Posted 9:52 PM 2/20/2013 : Crime Trackers: Video Violence
TUCSON - Recent mass shootings have prompted President Obama to push Congress to fund research into causes of gun violence including potentially the role of entertainment media.
Research shows, kids can become desensitized from watching violence in the media. But what is it that flips the switch transforming a child from an observer to an active participant?
All questions the public is asking, what makes a mass murderer?
With offices in Moscow and New York Tucsonan Vince Desi produces video games that include all kinds of violence. Such as tasering, shooting, and even killing Osama Bin Laden. It's all part of his "Postal" series.
"I do believe as a developer that video games just like film and other forms of media that present violent content do contribute and influence to any individuals make up their thought process," he says.
University of Arizona professors and researchers Dale Kunkel and Ed Donnerstein helped draft a brief on this subject for the U.S Supreme court in 2011.
Kunkel says, "Human behavior is so complex that you really can't put your finger on one factor that causes anyone to do anything."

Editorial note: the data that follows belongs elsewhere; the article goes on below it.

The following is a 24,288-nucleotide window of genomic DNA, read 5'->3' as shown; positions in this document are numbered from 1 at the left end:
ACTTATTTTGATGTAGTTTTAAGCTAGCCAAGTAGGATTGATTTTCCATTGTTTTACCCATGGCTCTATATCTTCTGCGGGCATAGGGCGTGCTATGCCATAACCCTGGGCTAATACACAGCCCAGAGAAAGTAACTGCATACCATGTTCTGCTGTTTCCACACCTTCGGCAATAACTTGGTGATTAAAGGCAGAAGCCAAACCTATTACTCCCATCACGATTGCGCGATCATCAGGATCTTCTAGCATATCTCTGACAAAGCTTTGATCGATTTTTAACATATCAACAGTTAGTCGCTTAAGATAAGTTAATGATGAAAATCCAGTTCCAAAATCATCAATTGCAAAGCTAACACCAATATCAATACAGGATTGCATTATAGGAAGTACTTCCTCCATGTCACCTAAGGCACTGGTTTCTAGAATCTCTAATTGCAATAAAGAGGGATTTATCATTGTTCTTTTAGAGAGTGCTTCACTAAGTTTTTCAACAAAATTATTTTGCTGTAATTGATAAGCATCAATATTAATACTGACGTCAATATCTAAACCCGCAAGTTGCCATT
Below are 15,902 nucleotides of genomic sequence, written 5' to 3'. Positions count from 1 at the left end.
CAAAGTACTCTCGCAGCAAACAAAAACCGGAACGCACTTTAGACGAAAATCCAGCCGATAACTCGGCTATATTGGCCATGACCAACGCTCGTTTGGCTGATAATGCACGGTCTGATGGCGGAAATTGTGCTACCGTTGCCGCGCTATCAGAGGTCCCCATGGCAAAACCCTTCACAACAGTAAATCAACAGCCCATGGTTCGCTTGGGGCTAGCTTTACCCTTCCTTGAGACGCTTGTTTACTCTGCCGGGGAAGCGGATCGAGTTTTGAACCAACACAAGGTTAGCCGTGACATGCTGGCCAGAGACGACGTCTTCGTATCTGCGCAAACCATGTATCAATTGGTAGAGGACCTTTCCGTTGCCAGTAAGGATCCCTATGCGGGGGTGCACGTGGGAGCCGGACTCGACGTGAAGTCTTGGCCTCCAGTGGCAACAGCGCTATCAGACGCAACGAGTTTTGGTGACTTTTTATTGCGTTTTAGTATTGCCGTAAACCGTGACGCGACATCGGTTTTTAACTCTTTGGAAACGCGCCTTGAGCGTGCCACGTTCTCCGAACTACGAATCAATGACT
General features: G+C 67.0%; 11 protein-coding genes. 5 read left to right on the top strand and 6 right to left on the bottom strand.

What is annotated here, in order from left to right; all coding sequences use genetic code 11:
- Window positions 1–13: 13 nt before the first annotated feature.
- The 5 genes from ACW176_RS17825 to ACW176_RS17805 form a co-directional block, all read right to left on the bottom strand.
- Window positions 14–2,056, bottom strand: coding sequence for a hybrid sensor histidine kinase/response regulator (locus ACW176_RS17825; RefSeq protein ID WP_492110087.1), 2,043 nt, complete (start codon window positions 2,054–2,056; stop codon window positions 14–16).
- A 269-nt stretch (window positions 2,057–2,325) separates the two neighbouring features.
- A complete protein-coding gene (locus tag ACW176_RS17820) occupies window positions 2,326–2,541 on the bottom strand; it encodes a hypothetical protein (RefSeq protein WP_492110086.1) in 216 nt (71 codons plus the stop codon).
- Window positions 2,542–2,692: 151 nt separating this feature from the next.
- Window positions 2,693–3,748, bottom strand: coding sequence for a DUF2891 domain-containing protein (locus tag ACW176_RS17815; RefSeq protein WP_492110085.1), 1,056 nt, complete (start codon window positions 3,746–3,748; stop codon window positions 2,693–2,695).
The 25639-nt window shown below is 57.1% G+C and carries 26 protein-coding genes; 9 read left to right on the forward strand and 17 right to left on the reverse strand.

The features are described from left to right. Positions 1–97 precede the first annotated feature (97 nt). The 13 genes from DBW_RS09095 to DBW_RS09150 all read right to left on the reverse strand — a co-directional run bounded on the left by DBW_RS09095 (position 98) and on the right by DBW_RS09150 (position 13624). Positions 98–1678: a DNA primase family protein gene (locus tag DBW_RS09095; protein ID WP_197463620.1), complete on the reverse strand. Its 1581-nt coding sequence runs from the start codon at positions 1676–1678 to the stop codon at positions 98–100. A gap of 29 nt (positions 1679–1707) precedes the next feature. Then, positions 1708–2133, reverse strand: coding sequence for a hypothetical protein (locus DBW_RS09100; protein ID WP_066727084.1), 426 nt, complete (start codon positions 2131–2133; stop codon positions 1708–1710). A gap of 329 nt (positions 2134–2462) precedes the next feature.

Donnerstein, who was once the Dean of the College of Social Behavior Sciences says, "Violence in the family, guns, genetic factors, drugs, gang behavior, witnessing violence in the family, being a victim of violence in the family."
The two researchers say exposure to media violence does play a role in triggering aggressive behavior.
Kunkel says, "When he or she feels justified then they will aggress violently against others."
However, playing violent video games or watching violent movies alone aren't triggers.
Vince Desi says, "You have 150 million people playing games in our country if that was the case and you had a direct correlation you'd have bodies in the streets all day long."
So what's the solution?
Kunkel says, "We're trying to get government to take what steps it can to reduce children's exposure to these risk factors and at the same time try to protect societal freedoms."
Video developer Vince Desi says parents need to take a more active role in their children's lives.
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